New York (CNN Business)Former Google CEO Eric Schmidt on Tuesday blasted the “failure of leadership” in America’s coronavirus response and warned of more hardship to come unless dramatic steps are taken to crush the virus.
“People have died unnecessarily because government was slow to react to common and simple things like mask wearing and social distancing,” Schmidt said during a podcast, according to a transcript first shared with CNN Business.
The billionaire, who led Google between 2001 and 2011, said the federal government was “confused” and “caught flatfooted” because the country lacked integrated data systems.
“Because there’s a failure of direction, a failure of leadership at pretty much every level of our government, people are left to make their own calculations as to what they should be doing,” Schmidt said during “Reimagine with Eric Schmidt,” a newly launched podcast that features interviews with leaders in business, government and science.
The comments mark the tech mogul’s most critical assessment yet of the federal government’s handling of the pandemic. And they come as President Donald Trump’s coronavirus response plays a central role in the presidential election campaign.
Schmidt, who now serves on the board of trustees of the Mayo Clinic and as a technical adviser to Google owner Alphabet (GOOGL), has frequently donated to Democrats. He is one of the leading backers of Future Forward USA, a Democrat-leaning political action committee, according to OpenSecrets.
Warns of ‘lost year’ of GDP, education and football
In stark contrast to the euphoria on Wall Street, where major market benchmarks have recovered their pandemic losses, Schmidt painted a cautious picture about the road ahead.
“I’m assuming this is going to go on for a long time unless there is really a national focus on common mitigation measures,” the former Google CEO said.
Schmidt, who has a net worth that Forbes pegs at $16 billion, warned that if Americans aren’t “behaving in a sane way” by wearing masks and avoiding large crowds, then “rotating pandemics” could continue until the summer of 2021.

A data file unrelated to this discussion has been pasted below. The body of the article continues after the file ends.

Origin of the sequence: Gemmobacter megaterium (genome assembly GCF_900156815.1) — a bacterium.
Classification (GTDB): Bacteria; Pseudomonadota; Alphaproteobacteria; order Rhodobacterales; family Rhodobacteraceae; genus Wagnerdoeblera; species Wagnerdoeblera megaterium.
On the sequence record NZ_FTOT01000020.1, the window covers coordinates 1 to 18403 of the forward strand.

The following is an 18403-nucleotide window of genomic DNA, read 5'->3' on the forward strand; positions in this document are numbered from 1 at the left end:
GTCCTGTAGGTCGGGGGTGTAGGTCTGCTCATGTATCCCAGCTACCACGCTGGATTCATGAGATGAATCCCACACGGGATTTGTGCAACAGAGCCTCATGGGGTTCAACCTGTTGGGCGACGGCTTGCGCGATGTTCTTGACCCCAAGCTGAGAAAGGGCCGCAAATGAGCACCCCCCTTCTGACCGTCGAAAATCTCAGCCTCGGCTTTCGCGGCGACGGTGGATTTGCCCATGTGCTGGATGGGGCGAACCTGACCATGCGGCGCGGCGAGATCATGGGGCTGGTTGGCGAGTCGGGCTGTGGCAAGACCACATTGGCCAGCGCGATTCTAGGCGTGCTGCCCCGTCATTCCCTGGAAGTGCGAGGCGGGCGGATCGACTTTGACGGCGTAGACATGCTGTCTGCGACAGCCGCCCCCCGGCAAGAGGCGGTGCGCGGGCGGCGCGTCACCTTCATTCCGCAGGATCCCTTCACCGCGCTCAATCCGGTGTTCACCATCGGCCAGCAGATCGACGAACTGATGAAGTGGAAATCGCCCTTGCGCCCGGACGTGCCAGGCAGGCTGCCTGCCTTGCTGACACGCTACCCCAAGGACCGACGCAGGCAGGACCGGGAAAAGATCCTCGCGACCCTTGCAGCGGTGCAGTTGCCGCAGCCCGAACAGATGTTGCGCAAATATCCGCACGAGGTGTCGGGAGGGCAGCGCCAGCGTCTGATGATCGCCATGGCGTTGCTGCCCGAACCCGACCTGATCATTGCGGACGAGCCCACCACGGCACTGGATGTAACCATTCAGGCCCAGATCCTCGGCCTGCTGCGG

“That’s a lost year of GDP growth, of wealth and healthcare, of student’s education, of people seeing their friends, of going to football games, and all the things that we took for granted before January,” Schmidt said. “If we don’t act now, we’ll lose another year.”
‘We’re just going to keep infecting ourselves’
During the “Reimagine with Eric Schmidt” podcast, former Trump-appointed FDA Commissioner Scott Gottlieb expressed concern about a “rotating series of regional epidemics that as soon as one region seems to get some control over their epidemic, other parts of the country heat up.”
For instance, Gottlieb pointed to spreading infections in the Midwest, compared with the sharp drop in New York.
“This is likely to be the situation as we roll through the fall and the winter if we don’t come up with a more uniform approach across the country that we can just start to crush the virus,” Gottlieb said. “We’re just going to keep infecting ourselves.”
Gottlieb, who sits on the board of directors at Pfizer (PFE), which is among the drug makers developing a coronavirus vaccine, warned of another “six hard months ahead of us” before a vaccine is available for at least certain parts of the population.
“Take it simple for the next six months,” Gottlieb advised the public. “Try to stay home a little more, try to stay with people that you know, so you can reduce the number of social interactions. Instead of going shopping twice a week, try to condense your shopping into one trip.”
Bigger picture, Gottlieb said the pandemic shows how the federal government needs to take a different approach toward investing in public health infrastructure.
“We need to think about this kind of preparedness as a matter of national security,” Gottlieb said.
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